No one charts their own way in District politics quite like D.C. Council member Trayon White Sr. (D-Ward 8).

Voters in Ward 8 — the most impoverished, heavily African American part of the city — elected White as their representative in 2016, following a grass-roots campaign in which he vowed to be the “people’s champ.”

Four years later, he’s still very much a community activist.

With his district in Southeast Washington home to the most covid-19 victims in the city, White is out in the streets daily, wearing a mask, delivering supplies and breaking up groups who are not socially distanced.

The 36-year-old lawmaker live-streams mundane parts of his day — from visits to community parties to budget oversight hearings — on his popular social media channels. In addition to the usual council member visits to crime scenes to denounce violence, White is also unafraid to confront police directly, his mobile phone recording the interaction.

In some ways, White is still running as an outsider in Tuesday’s Democratic primary, which in an overwhelmingly Democratic ward will likely determine whether he wins a second term.

White faces three challengers: Congress Heights neighborhood commissioner Mike Austin; White’s former campaign manager, Stuart Anderson; and civil rights attorney Yaida Ford. Republican Nate Derenge is unopposed in the GOP nominating contest.

White’s opponents say he has failed to use his city hall powers to deliver for the most marginalized part of the city, focusing on populist outreach at the expense of drafting and passing bills and revising the budget. White, who was a former school board member and nonprofit founder before his election, says legislation and activism are both essential parts of the job.

“I have to be a legislator and an activist for those struggling with education disparities, poverty mindsets, housing insecurities, extreme health challenges, and for some, hopelessness,” White said in a text message interview.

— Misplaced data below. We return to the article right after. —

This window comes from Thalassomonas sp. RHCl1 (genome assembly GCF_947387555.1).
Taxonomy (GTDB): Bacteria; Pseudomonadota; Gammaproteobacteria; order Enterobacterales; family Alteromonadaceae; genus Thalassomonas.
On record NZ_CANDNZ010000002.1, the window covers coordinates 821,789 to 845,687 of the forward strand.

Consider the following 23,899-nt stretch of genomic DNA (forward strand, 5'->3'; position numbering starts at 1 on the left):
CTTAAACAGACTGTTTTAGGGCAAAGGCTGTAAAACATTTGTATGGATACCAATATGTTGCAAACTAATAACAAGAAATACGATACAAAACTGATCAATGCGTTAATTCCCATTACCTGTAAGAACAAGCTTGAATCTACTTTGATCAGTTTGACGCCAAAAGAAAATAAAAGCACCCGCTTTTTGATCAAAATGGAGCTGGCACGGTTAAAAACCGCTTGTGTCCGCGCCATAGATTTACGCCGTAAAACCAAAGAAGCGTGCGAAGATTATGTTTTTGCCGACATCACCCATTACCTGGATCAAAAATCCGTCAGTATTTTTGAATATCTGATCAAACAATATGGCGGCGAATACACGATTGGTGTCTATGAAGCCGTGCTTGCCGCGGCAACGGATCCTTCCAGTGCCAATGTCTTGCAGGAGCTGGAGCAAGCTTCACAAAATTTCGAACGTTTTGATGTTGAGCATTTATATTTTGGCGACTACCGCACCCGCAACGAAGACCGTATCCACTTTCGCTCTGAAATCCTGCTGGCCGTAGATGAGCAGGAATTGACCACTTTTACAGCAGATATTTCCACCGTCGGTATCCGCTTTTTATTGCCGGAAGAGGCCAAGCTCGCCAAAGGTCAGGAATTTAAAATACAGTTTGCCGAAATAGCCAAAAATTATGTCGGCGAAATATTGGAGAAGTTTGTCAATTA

“I often meet people at their worst, so I learned at the end of the day, I’m a servant and I have to feel the people’s pain and figure out how to help them.”

Ward 8 has lagged during the District’s two-decade surge of development and population growth. It has few of the sit-down restaurants or other amenities that have sprouted west of the Anacostia River but some of the highest violence and concentrations of poverty.

Former D.C. mayor Marion S. Barry Jr. ended his political career representing Ward 8 on the council, serving until his death in 2014. Austin, who is seen as White’s most formidable opponent, says the incumbent lacks the gravitas at the Wilson Building to champion Ward 8 like Barry did.

“It’s frustrating to see Ward 8 residents get complacent with activism, turkeys and backpacks, and they really want a legislator,” said Austin, a 32-year-old former executive for the safety-net hospital United Medical Center who worked on legislative issues for White’s predecessor, LaRuby May, and in the administration of D.C. Mayor Muriel E. Bowser (D).

“When people think of what made Marion Barry great, he was an activist, but he also was a skilled negotiator able to strike a deal,” Austin said.

White, then a school board representative, lost to May in the squeaker 2015 special election to succeed Barry. He unseated her handily the next year, despite her financial edge and support from Bowser, with his campaign fueled by a strong showing of support among the disenchanted young people and older voters who saw him as a younger version of Barry.

The devoted following helped protect White when he sparked global outrage in 2018 after suggesting the Rothschilds — a prominent Jewish family — control the weather and federal government. That controversy has not resurfaced in White’s reelection race, which has instead focused on the material needs of Ward 8 residents.